Another plus is that the students who teach the lesson begin to learn the grammar concept better than they would have doing a mindless assignment, and most of the students in class learn from their fellow students better than they would have learned from me (especially if they find the “teachers” attractive. lol!! It’s funny how much a teen girl can learn from a cute teen boy.)
All this about teens teaching has one overall point: it’s not easy to teach something even if you know it, and furthermore, you might realize how much more you have to learn when you attempt to teach it. BUT the number one reason most people struggle with creating and teaching an online course is something I must make into its own point: teaching is much easier than creating curriculum.
3. Writing Curriculum to Teach and Teaching are two Different things
I want to share something that might be surprising to a non-teacher: most teachers HATE creating curriculum and writing lesson plans. Like HATE with the fire of Hades HATE. And most teachers use already created curriculum, they use the book curriculum, and they buy curriculum from places like Teacher Pay Teacher (click the link to check out my TPT Store where I consistently upload my self-created curriculum).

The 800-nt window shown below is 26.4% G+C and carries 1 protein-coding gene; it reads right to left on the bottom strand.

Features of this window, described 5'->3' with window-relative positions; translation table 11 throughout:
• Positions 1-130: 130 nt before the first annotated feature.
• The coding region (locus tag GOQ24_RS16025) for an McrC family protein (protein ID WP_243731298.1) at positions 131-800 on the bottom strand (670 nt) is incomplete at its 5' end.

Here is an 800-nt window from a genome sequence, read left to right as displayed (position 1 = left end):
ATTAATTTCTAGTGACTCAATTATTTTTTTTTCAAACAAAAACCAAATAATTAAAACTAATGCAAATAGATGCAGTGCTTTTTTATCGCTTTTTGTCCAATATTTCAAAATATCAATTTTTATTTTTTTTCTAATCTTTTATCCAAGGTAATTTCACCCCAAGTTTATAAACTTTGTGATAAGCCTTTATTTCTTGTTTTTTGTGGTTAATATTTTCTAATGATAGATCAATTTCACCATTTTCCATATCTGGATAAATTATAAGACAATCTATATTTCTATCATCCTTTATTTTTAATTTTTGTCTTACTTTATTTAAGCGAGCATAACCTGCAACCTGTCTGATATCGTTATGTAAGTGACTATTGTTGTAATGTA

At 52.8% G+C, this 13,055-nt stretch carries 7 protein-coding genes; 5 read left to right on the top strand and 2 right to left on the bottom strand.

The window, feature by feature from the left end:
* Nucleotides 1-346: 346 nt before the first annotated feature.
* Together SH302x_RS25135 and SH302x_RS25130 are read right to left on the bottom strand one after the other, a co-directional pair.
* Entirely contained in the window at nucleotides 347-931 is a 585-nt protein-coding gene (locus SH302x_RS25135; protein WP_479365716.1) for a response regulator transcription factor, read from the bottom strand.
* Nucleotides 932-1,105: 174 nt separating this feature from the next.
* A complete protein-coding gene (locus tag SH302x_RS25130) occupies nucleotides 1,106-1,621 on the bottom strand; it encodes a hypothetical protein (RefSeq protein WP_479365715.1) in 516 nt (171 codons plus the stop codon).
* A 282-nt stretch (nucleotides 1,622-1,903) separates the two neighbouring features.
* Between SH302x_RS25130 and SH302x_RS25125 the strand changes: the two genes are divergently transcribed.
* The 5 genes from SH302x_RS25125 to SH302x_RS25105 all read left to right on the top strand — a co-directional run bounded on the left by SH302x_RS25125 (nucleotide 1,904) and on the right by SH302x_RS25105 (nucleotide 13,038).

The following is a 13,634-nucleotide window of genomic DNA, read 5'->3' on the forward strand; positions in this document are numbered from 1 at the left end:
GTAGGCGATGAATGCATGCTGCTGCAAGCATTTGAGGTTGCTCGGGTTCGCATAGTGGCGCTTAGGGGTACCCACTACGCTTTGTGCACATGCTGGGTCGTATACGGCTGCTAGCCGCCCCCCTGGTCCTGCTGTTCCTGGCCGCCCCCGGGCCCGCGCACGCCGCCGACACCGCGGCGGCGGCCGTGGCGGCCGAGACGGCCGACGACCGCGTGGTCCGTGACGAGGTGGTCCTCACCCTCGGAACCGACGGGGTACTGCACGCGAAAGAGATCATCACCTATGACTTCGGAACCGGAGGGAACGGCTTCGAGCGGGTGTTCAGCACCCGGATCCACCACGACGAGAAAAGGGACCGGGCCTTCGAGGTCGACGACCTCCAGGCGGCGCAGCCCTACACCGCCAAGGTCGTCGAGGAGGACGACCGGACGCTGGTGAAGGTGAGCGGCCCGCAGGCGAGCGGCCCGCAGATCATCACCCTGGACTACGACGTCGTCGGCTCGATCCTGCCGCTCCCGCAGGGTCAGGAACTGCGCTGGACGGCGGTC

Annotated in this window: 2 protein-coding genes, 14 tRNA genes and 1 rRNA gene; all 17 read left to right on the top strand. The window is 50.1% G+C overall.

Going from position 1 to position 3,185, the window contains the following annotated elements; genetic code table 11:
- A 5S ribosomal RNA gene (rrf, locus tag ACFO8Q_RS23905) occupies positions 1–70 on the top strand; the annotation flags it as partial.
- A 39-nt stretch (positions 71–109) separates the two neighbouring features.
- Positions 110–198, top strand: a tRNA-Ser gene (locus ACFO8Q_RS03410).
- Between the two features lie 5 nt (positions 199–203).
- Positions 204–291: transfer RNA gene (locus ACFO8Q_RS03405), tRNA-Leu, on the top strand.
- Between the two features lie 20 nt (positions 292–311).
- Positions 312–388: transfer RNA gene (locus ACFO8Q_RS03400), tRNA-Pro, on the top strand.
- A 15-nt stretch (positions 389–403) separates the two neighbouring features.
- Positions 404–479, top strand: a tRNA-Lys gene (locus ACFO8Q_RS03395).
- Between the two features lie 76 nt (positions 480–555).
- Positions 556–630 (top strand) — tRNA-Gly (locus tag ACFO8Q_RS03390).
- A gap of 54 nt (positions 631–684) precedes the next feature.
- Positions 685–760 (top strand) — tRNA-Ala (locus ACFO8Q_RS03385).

Teaching with a lesson plan is hard, but it is much easier than creating a curriculum from scratch (which is what I do since I’m a curriculum nerd to the max). Creating curriculum is almost impossible for most people, which is what you would be doing if you create an online course or program.
There is no easy solution to teaching people how to write their own curriculum on their own subject. But I insist on giving you a foundation for completing it. I want to tell you as much as possible within this blog article what is happening when you create a curriculum. Here it goes: